If I told you thousands of children with red hair were denied their legal right to a state education because of the colour of their hair you would be appalled.
When I tell you that thousands of children in the UK with special educational or physical needs are denied their statutory education and their families subjected to a Kafkaesque existence of seeing their child reduced to a thing to be feared, what say you to that?
The hard facts of this very common experience are known, from Government down. So familiar are Local Authorities with this ugly dance, they spend millions every year on legal fights with parents whose only request is that their child’s special need be met in an educational environment best suited to them. Not much to ask is it?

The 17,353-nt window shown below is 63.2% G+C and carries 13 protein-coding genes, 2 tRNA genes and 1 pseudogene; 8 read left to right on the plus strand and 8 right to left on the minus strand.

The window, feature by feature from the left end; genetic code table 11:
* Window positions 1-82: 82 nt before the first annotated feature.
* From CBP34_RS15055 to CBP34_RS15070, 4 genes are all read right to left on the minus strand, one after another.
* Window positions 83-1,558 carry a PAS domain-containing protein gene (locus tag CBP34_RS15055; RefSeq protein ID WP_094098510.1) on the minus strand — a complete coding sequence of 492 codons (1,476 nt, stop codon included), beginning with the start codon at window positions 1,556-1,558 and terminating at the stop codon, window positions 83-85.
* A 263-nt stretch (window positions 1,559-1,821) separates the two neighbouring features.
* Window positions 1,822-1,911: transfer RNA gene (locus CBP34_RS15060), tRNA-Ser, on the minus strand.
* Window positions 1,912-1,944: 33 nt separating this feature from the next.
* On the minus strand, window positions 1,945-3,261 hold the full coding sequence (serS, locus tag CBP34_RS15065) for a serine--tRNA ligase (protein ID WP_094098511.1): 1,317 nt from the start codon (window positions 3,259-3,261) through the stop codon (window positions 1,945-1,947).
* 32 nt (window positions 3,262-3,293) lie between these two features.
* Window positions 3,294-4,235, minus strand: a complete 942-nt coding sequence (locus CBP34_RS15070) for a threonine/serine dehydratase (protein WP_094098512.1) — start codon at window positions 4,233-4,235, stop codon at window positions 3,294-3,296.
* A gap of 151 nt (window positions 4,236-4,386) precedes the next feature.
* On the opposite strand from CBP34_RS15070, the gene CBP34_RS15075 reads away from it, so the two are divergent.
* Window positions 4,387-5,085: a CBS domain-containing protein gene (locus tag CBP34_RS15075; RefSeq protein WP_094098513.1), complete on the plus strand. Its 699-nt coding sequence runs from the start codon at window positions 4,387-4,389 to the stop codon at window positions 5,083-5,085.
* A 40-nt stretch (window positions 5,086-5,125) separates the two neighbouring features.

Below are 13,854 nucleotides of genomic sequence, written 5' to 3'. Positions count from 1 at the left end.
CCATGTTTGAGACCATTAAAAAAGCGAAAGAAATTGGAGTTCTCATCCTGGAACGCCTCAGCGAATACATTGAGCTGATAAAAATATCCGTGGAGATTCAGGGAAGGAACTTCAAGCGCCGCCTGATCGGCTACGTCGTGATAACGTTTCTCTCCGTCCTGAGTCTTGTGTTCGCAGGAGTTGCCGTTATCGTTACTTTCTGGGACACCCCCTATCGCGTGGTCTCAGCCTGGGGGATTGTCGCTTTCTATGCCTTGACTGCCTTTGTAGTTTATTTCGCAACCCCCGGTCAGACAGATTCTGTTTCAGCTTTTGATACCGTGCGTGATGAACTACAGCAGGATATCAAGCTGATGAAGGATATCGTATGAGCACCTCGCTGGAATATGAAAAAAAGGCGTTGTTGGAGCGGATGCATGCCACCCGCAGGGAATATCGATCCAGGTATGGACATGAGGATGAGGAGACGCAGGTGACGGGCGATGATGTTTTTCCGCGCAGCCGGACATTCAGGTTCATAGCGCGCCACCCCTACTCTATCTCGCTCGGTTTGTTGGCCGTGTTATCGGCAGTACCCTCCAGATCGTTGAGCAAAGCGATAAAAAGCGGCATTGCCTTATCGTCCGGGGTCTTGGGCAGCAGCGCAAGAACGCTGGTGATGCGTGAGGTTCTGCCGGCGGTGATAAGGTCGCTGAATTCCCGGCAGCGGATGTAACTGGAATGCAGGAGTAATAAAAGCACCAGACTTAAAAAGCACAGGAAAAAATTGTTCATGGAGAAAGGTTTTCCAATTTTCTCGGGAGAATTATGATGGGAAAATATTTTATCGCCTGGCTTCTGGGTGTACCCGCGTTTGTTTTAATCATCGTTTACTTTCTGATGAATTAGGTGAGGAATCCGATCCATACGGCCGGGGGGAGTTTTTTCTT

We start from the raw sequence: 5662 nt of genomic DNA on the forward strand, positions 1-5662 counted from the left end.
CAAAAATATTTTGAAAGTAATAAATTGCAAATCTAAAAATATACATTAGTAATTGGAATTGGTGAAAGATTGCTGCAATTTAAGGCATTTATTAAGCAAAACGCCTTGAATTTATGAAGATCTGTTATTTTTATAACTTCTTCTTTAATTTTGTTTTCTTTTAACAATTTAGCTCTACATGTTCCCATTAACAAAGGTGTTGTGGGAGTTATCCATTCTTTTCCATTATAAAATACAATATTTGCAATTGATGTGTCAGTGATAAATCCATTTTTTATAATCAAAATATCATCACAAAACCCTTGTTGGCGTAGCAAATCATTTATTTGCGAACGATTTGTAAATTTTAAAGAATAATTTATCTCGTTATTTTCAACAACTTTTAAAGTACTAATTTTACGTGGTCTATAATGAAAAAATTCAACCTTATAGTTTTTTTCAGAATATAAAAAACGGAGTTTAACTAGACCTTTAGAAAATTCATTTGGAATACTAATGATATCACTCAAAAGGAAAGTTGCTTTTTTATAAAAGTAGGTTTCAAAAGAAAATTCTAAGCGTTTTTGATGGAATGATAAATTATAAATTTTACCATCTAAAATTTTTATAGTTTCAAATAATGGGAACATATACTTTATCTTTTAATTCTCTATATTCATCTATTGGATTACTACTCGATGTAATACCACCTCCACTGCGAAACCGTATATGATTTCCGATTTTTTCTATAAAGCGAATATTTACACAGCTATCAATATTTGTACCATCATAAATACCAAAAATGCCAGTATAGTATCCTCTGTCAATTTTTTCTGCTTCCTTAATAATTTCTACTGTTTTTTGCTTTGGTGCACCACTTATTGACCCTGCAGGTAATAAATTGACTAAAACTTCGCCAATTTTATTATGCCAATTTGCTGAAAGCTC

In fact the Local Government and Social Care Ombudsman said in October that these families face a “disproportionate burden” to get the education their child needs. He says while the Educatonal Health and Care plans introuduced in 2014 (and due to cover all SEN cases by April 2018) aren’t a total failure, 80% of complaints have been upheld. Near total failure maybe?
Consider this. Children with a special educational need or diasbility will die earlier, are twice as likely to be bullied at primary school, seven times more likely to be excluded, less likely to be employed, more likely to live in poverty, have much higher rates of mental illness, are more likely to end up in prison.
That list is not inevitable.
It’s in the warp and weave of the system that claims to be built for these families.
Too often it’s a closed room with only the walls to climb.